Tried & Tested

Virgin Atlantic B747-400 Upper Class

31 Mar 2014 by Jenny Southan


I checked in online the day before for flight VS001, inputting my advanced passenger details, selecting a seat near the front of the main deck of the B747 (far away from the bar), and choosing to have my boarding pass sent to my phone.

Upper Class passengers can travel with three checked cases up to 32kg each and, if you pre-book at least 12 hours before departure, you can avail of a chauffeur transfer both to and from the airport (for fare booking classes J, D, C or I only).

The following afternoon, I arrived at London Heathrow Terminal 3 via the Underground station, taking a lift up to departures and turning left to the dedicated Virgin check-in zone. There were numerous self-service kiosks, as well as staffed check-in and bag-drop desks – three for Upper Class (business class), 31, 32 and 33.

There was only one person ahead of me at each of these desks so it didn’t take long to be seen – my mobile boarding pass wasn’t needed as I was issued with a regular paper one, along with a blue customs card.

I then took the lift up to the next floor, following the signs to the Clubhouse, where, en route, I passed through fast-track security. There was only one channel but just one other passenger ahead of me so it didn’t take long to get through (laptops and liquids out as usual). From here it was into the main departure terminal and through the duty-free area to the Clubhouse lounge (designated H).


The spacious, open-plan Clubhouse is a pleasure to experience, especially given the à la carte food offering and very impressive staffed Deli, with all manner of salads, cheese, cold meats and slabs of smoked salmon.

After booking an express manicure at the spa for 1445, I took a table for lunch in the waitress-operated dining section (the Brasserie), ordering a glass of Lanson Black Label champagne, the green pea velouté to start, and the truffle, pea and Parmesan tagliatelle as a main (portions are quite small).

The soup was superb – restaurant quality in terms of flavour and presentation, being served in a jug and poured into a shallow bowl with a crouton topped with crème fraîche placed in the centre. The pasta was a little tasteless and slightly chewy so not quite as successful. I finished with a couple of slices of cheese from the deli, served with a very tasty chutney and moreish seeded crispbread.

At 1445 I went for my manicure at the spa – the therapist was professional and friendly and completed the task in the assigned 15 minutes (if you want polish you have to pay an extra £15). A back and shoulder massage or an express pedicure is also available, and there is also a salon if you need a trim, along with a spa bath (though I was told this wasn't working), steam rooms and showers at the back.

Unique facilities are abundant in the Clubhouse – from an old-fashioned shoe polishing station and a red baize pool table, to a music mixing lounge and a Grey Goose Loft bar, your every need and whim is catered for. I only wished I'd had time for a Sipsmith gin and tonic at the long sit-up bar.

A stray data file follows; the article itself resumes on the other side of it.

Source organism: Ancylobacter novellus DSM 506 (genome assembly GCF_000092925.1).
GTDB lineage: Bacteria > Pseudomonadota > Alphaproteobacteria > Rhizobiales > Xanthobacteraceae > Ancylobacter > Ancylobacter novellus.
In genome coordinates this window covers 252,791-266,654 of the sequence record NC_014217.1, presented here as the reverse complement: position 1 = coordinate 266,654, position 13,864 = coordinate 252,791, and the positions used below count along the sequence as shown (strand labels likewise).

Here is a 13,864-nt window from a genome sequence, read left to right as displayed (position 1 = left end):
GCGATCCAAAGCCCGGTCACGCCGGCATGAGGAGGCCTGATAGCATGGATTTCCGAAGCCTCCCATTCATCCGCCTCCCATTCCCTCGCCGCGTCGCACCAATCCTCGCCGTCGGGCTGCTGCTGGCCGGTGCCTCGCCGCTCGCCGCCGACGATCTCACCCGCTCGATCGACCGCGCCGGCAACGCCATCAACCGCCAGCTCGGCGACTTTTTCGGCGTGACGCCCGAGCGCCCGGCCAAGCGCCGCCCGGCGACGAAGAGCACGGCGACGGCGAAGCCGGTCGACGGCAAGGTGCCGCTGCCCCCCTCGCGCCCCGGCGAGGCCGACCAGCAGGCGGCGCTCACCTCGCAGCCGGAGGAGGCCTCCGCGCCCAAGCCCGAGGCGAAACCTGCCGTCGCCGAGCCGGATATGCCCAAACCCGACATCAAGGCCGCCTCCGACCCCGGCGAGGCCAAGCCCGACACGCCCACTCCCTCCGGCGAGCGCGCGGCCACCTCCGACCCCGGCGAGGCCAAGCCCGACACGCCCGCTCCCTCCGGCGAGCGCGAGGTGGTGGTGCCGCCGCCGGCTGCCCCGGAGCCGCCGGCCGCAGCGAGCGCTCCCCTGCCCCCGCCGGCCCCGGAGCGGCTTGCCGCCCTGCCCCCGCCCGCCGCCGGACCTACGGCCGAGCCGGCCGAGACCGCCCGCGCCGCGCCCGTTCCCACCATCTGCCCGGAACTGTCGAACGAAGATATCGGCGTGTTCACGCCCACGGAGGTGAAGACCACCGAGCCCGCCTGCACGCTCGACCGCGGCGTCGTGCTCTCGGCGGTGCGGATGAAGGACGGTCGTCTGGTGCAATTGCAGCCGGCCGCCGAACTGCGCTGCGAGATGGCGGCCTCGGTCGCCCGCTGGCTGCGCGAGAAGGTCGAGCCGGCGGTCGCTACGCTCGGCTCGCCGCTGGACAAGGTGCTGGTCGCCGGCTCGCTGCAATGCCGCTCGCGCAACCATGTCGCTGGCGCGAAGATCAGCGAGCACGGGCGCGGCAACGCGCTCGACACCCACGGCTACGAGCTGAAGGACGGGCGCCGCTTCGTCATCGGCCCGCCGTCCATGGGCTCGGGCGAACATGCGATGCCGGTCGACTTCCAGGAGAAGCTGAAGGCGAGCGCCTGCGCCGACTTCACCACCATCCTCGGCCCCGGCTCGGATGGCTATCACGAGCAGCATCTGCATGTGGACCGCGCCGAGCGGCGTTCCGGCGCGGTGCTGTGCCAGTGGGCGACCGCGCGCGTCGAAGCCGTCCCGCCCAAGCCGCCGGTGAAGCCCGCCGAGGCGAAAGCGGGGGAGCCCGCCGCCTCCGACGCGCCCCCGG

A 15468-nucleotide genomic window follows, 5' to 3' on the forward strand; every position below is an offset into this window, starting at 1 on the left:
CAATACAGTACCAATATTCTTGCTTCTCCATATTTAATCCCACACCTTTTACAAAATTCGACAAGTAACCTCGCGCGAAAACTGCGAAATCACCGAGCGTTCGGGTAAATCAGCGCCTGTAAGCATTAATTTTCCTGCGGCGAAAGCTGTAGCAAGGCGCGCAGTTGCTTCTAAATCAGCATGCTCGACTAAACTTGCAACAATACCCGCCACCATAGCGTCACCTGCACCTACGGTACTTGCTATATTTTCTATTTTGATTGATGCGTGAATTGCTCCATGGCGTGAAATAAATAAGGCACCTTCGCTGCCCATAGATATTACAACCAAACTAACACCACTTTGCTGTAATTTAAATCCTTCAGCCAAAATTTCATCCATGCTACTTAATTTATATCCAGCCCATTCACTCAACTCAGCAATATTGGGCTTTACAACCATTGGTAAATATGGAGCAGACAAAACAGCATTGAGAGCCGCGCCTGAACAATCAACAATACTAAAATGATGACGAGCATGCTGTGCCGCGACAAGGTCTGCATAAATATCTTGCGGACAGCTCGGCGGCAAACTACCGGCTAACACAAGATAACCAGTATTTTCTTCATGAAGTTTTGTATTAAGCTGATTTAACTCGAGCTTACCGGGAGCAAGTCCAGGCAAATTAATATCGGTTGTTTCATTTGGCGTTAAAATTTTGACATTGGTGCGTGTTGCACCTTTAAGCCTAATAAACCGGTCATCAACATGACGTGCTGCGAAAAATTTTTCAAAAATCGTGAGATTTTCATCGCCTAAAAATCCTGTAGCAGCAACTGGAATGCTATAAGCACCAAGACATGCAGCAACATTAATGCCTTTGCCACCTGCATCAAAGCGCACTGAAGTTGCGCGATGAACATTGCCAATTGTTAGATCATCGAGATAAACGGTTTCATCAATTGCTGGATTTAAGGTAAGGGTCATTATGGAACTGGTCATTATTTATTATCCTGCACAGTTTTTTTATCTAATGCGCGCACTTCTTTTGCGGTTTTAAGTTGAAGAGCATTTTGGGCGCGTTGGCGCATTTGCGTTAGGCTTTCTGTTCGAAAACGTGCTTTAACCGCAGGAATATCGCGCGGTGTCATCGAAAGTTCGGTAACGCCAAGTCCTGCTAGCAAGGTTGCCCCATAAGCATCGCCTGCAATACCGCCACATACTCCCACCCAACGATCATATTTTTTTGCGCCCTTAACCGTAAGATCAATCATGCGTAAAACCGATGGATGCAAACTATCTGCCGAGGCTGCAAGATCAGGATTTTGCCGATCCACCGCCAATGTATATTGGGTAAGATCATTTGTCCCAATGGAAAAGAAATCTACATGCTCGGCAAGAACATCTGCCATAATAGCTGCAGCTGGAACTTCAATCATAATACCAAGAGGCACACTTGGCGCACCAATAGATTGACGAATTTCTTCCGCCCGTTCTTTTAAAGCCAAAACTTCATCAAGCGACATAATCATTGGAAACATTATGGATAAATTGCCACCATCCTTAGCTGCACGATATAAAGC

I also liked the quirky Perspex bubble chairs that hung from the ceiling, the good selection of complimentary magazines and newspapers (Wired, FT, The Daily Telegraph, Independent etc), and the views on to the tarmac where you can see planes taxiing to and from their gates.

Other amenities include free wifi, plenty of charging points for your laptop or phone, a screening area, a kid’s playground, pic ‘n’ mix sweets, an office/library, and “Gallery” seating sections overlooking the gates. The interior design is highly contemporary and cool, and the ambiance inviting, warm and relaxing.


There are both screens and announcements in the lounge, and my flight to New York Newark, scheduled for 1600, began boarding at 1445, although business class passengers weren't invited to make their way to Gate 13 until 1510. I left shortly after, by which point it was on its final call.

It was roughly an eight-minute walk to the gate, where passports and boarding passes were checked, before passengers entered the plane (I noticed it was called Cosmic Girl) via an airbridge.

I was welcomed on board by a very amenable member of cabin crew and directed to my seat (14K) towards the front of the main deck, on the right. Another member of crew was on-hand to promptly hang my coat, taking the smaller portion of my boarding pass to attach to it as identification. Once settled, I was offered a champagne, Buck's Fizz, Mimosa, juice or water, followed by a choice of newspapers.


According to Virgin Atlantic’s website, its new Upper Class Suite “is available on selected A330 flights to New York JFK, Washington, Boston, Delhi and Mumbai, with other destinations coming soon”. So this meant that on my B747 flight to Newark, it was the older business class product. (Click here for details of the new seat.)

The seat, which folds down to create a fully flat bed, was very comfortable nevertheless. For those looking to sleep, there was a large, soft pillow in a white cotton pillowcase stowed behind the seat, along with a white cotton mattress topper and duvet.